U-Haul of South Bluffs Honored for Memphis Blight Elimination

Jun 16, 2017

MEMPHIS, Tenn. — U-Haul Moving & Storage of South Bluffs is the Commercial Property of the Year, a prestigious designation it received May 17 at the second annual Memphis Blight Elimination Summit.

U-Haul marketing company president Carol George accepts the Commercial Property of the Year Award from Memphis Mayor Jim Strickland.

U-Haul has long since engaged in sustainable practices and environmental protection. The industry leader in do-it-yourself moving and self-storage utilizes its adaptive reuse program to re-purpose and also beautify old and often abandoned buildings.

The Memphis Blight Elimination Summit honors deserving nominees each year. The awards go to community members for outstanding efforts in improving the appearance of their properties. Nominees go out of their way to eliminate blight and increase the value and appearance of their communities.

“The goal of this year’s summit was to highlight the successful projects where people have made a difference,” states Steve Barlow, Neighborhood Preservation, Inc. president. “The (South Bluffs) U-Haul building is a very high-profile building. It was often the first thing people saw when coming into Memphis. It screamed, ‘Don’t come here!’ As a result of U-Haul’s hard work, the visual has completely changed.”

Piece of Memphis History

The 125,921-square-foot building at 137 W. Illinois Ave., which dates to 1912, is in the city’s South Bluffs neighborhood. It stands just a few blocks from the Memphis-Arkansas Bridge.

The building once housed the W.T. Rawleigh Company, one of the largest mail-order companies in America. The manufacturing and delivery of soaps and medicines took place there and, at one time, inventory was delivered to the warehouse by wagon from the Mississippi River.

The Rawleigh Company closed its Memphis division in the late 1970s. Many other businesses also occupied the building over the years.

“This building sat vacant for more than 15 years,” U-Haul Company of Memphis president Carol George says. “It was decaying and becoming an eyesore. There were broken windows everywhere, the landscaping was overgrown and graffiti covered the walls.

“U-Haul was happy to step in. We are always trying to make a positive impact on our local communities. Taking these old buildings and turning them around is just one of the ways we do that. It’s an honor to receive recognition due to the hard work we’ve put into this building.”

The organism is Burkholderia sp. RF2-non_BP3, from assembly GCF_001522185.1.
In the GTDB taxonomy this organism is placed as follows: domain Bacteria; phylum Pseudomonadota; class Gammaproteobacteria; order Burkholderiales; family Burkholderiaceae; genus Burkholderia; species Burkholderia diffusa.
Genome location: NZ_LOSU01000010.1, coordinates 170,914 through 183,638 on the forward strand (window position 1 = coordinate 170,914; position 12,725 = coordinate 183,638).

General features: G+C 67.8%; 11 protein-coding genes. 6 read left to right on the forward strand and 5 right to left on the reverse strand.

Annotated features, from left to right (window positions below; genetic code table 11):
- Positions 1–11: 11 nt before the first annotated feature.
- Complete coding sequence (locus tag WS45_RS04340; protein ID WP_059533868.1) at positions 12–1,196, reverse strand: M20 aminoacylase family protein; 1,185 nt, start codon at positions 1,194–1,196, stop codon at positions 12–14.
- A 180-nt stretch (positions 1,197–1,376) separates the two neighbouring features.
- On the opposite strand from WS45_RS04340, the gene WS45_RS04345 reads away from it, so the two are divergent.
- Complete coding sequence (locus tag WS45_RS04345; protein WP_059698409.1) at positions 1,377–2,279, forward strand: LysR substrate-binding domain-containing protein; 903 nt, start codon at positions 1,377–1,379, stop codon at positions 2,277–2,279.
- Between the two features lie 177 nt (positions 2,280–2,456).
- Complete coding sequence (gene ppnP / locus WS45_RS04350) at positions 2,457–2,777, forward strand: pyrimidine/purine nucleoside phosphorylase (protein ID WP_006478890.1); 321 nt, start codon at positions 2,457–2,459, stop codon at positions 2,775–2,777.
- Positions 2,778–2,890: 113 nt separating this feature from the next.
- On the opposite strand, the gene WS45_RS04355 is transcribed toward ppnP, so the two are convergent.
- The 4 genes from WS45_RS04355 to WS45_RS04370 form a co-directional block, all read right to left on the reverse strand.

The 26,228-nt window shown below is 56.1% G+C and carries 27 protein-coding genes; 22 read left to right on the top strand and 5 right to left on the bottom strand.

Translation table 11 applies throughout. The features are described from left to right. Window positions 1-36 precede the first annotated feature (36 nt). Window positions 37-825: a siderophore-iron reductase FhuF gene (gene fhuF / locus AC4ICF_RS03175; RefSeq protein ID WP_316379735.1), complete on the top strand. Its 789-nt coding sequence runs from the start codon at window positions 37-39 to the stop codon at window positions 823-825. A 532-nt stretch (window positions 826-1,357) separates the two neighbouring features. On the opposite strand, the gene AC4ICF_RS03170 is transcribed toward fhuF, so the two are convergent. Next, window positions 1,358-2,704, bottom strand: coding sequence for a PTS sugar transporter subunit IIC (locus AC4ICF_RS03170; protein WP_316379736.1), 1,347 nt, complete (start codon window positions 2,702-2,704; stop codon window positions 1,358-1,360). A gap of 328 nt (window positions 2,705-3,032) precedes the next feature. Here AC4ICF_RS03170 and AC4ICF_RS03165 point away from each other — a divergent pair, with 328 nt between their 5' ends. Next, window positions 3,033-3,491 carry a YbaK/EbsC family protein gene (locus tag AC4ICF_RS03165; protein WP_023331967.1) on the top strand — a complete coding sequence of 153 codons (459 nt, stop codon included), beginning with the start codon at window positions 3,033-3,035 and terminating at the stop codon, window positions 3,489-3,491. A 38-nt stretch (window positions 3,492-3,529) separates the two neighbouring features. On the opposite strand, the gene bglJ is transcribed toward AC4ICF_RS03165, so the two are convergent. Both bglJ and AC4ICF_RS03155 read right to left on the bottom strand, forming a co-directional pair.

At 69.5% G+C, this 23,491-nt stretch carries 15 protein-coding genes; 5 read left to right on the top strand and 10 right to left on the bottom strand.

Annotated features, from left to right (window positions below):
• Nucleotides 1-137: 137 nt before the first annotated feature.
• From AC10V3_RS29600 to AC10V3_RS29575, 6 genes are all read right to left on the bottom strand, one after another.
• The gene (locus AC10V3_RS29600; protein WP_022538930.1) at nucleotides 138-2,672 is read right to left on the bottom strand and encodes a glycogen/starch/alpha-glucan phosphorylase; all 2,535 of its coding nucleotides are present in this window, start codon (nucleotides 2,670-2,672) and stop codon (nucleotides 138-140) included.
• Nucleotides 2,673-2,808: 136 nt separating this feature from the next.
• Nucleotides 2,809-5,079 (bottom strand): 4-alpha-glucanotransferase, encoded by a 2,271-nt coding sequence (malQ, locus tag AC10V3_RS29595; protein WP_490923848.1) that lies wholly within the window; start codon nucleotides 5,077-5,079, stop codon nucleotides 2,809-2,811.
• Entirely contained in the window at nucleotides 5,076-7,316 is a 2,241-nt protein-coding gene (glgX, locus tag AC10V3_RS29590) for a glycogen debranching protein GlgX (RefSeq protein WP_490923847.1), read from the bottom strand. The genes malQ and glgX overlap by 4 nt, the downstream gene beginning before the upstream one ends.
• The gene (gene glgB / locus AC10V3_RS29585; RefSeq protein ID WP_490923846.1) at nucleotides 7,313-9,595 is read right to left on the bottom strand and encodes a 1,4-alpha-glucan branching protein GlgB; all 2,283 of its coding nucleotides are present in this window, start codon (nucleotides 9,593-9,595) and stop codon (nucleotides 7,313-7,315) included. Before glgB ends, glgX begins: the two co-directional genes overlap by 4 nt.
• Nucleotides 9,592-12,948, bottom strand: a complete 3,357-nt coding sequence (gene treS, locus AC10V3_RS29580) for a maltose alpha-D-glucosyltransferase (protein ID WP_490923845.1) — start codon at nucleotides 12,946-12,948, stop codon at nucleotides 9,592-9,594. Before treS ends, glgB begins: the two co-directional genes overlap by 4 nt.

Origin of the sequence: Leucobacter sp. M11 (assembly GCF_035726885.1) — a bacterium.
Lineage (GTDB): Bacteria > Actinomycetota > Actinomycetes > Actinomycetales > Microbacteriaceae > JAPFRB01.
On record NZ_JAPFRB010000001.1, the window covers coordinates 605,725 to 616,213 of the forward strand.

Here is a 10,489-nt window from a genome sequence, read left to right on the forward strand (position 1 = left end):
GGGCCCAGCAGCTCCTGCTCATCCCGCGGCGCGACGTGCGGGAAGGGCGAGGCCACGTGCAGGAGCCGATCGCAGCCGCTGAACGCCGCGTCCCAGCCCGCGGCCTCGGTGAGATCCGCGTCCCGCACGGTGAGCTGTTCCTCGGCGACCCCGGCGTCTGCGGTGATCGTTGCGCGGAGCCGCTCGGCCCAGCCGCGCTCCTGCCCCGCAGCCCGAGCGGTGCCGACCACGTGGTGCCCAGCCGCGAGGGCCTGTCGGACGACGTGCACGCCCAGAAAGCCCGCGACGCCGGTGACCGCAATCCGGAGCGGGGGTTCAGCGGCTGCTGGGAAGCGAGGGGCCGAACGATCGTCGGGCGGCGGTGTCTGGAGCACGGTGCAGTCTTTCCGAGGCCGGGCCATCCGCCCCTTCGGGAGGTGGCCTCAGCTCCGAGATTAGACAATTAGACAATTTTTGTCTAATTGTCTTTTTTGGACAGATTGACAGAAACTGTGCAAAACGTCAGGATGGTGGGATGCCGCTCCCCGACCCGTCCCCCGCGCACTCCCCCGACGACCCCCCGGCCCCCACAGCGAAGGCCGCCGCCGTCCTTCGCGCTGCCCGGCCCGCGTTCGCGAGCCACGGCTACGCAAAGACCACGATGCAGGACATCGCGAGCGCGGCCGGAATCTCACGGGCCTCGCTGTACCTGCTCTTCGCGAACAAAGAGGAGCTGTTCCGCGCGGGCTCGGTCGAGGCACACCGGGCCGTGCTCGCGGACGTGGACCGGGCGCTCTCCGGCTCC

Going Green

U-Haul Company’s Corporate Sustainability initiatives drove the acquisition of the South Bluffs facility. U-Haul supports infill developments to help local communities lower their carbon footprint. Also, new construction materials need energy and resources. The adaptive reuse of existing buildings consequently reduces these things. It also helps cities reduce their unwanted inventory of unused buildings.

Sponsors of the second annual Memphis Blight Elimination Summit presented U-Haul Moving & Storage of South Bluffs with its Commercial Property of the Year Award on May 17.

The Memphis Blight Elimination Summit honors U-Haul of South Bluffs.

“At U-Haul, we are committed to sustainability through environmental protection, social responsibility and economic efficiency,” explains Dr. Allan Yang, U-Haul chief sustainability scientist. “A fundamental policy in U-Haul property development is to rehabilitate existing buildings in lieu of building anew. Building conversions allow U-Haul to promote infill development to meet citizens’ needs while preserving the natural resources and land normally required for new construction.”

Barrow says: “We believe there is immense opportunity in old buildings. Therefore, we need help from businesses like U-Haul to make others realize their full potential. Many businesses look at these buildings and think there is nothing to do but tear them down. U-Haul has shown how to take advantage of existing structures.”

Impressive Numbers

Finally, by reusing the Rawleigh Building, U-Haul prevents 1,078 tons of metal manufacturing and transportation from being used; avoids 15,406 tons of new concrete pours; keeps 16,528 tons of construction and demolition debris out of landfills; and also stops 10,547,123 pounds of greenhouse gas emissions from entering the atmosphere.

“This building sits on the main thoroughfare into Memphis and thousands drive by it every day,” George says. “We are happy to have the opportunity to save this historic building. The community and also the city are behind us completely.”

Neighborhood Preservation, Inc. dedicates itself to improving Memphis. It does this through combating the complex legal issues around blight abatement. They move nuisance properties back into productive use. So the nonprofit is helping to create a more attractive Memphis.

Visit Neighborhood Preservation, Inc. at http://npimemphis.org/. Read more about U-Haul Sustainability here.

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